Gill retires following more than three decades of impacting students’ lives
Long-term educator Deborah Gill retired this year from her multi-decade teaching career.
Gill taught in the Oklahoma public school system for 27 years and at the collegiate level with Tulsa Community College for 12 years with several of those years overlapping.
Quite a few of those years were spent teaching at Jenks High School, where she completed her final year last Friday.
The Jenks Tribune has the chance to talk with Gill in a Question and Answer session about her career and how teaching has impacted her life and so many others she has taught.
Jenks Tribune: How many years have you taught and where and what all did you teach?
Deborah Gill: I began teaching at Chelsea High School where I taught 11th and 12 grade English and newspaper. I was just four years older than my students and when I decided to start my graduate work at OSU (Oklahoma State University) that summer, some of my students were on the campus as well. Two students even asked me to be in their wedding.
While I was working on my Masters in Curriculum and Instruction and commuting to Stillwater, I met a group of teachers from Sapulpa who encouraged me to interview there. That’s how I began teaching ninth-grade English and newspaper at what was then Sapulpa Junior High. Doing the newspaper was interesting then. . .I truthfully went to the press in the basement of the administration building and set type. I would come home with ink all over me. I left SJH a couple of weeks prior to the birth of my first child and stayed home with our three children while they were little.
I returned to teaching as an adjunct professor at TCC (Tulsa Community College) when my youngest was in school full day and began teaching freshman composition I and II (mostly II). TCC continued to be my part-time position until we were about to have two children in college at the same time and full-time employment looked like a good idea.
I returned to Sapulpa, this time at the High School, where I taught American Literature and AP English Literature and while continuing teaching night courses at TCC. When Jenks High School offered me a position, I made the move to teach English 12 and AP English Literature. It was a natural transition. My own three children had attended Jenks, and I had modeled my AP Lit curriculum after what I had known from their teachers at JHS.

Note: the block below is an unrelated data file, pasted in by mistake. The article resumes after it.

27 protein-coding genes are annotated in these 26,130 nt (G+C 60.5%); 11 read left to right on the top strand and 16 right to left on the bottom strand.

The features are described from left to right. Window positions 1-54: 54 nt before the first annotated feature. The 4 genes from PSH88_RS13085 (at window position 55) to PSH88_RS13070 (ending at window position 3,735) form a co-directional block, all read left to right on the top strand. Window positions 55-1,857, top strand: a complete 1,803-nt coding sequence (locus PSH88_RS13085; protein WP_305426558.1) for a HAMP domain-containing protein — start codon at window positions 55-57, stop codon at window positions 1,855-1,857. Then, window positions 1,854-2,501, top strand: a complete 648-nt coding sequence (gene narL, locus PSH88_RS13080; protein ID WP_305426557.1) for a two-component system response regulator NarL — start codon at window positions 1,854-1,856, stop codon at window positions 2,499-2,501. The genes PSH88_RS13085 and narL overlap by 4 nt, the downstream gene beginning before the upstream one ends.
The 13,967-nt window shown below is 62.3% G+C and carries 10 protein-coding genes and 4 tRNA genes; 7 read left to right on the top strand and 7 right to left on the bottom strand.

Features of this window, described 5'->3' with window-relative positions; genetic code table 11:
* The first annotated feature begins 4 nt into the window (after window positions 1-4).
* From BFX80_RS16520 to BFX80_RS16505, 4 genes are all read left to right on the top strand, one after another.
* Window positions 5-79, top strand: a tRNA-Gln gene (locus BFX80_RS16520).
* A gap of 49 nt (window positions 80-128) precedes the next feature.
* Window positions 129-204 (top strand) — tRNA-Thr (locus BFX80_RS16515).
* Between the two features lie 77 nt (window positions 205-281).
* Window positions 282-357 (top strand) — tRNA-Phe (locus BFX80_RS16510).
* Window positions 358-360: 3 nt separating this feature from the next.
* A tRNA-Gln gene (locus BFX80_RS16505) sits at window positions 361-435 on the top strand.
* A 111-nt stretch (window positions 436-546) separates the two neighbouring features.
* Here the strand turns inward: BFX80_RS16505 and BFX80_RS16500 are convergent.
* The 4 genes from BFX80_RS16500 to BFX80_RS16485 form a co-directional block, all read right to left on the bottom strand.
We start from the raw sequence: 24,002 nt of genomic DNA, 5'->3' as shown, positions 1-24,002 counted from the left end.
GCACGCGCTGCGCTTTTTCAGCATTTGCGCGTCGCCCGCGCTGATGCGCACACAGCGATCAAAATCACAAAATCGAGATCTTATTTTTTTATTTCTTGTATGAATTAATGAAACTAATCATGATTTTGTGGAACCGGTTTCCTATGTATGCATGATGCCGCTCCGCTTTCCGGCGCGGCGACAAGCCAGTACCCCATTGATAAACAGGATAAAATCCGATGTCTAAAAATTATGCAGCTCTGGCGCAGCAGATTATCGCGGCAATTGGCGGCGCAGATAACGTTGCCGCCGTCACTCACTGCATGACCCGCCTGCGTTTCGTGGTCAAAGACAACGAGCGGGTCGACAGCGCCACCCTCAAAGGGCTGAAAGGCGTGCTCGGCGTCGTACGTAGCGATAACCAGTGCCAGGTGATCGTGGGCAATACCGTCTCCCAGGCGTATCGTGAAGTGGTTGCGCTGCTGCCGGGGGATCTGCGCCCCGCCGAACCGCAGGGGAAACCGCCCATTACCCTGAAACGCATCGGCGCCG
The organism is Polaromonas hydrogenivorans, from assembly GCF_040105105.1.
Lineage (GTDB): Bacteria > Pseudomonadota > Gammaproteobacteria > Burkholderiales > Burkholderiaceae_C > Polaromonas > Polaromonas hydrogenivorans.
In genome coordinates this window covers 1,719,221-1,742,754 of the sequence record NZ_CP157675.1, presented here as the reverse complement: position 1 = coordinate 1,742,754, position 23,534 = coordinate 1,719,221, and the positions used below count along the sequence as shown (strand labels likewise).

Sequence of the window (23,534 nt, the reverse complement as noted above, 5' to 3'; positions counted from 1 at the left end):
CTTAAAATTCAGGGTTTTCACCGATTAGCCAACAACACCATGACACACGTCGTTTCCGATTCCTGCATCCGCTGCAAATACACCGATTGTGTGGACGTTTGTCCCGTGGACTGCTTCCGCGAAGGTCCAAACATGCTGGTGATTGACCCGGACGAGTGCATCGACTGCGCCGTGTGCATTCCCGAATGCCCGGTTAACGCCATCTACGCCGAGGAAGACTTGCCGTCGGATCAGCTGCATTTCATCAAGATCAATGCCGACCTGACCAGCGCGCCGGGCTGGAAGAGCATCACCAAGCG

As you can tell, my teaching career is not as smooth as some, but it’s been good. I believe according to the State of Oklahoma, I have taught 27 years public schools and 12 years at TCC (some of that overlapping).
JT: What made you want to be a teacher and when did you first know you wanted to teach?
DG: When I was a teenager and babysat children, we would “play school.” That should have been my first hint that it would be my vocation. However, teaching was not my first job out of college; I was a copywriter for an advertising agency on the public relations side. I had accepted that job early my senior year in college, but an interesting thing had happened in the meantime that made my tenure in the business world short: my mother (who had worked as an admin assistant in the schools) had asked me to get my teaching certificate while earning my Bachelor of Arts in English. This meant my last semester of college would include student teaching. That’s where and when I began to suspect I would be a teacher. I loved it. The kids were fun, the material interesting, and I thoroughly enjoyed it. When I went to a 9-5 job in an office, it paled in comparison. I looked for and found the teaching position in Chelsea and left my very brief stint in the corporate world.
JT: Talk about how teaching has changed throughout your career.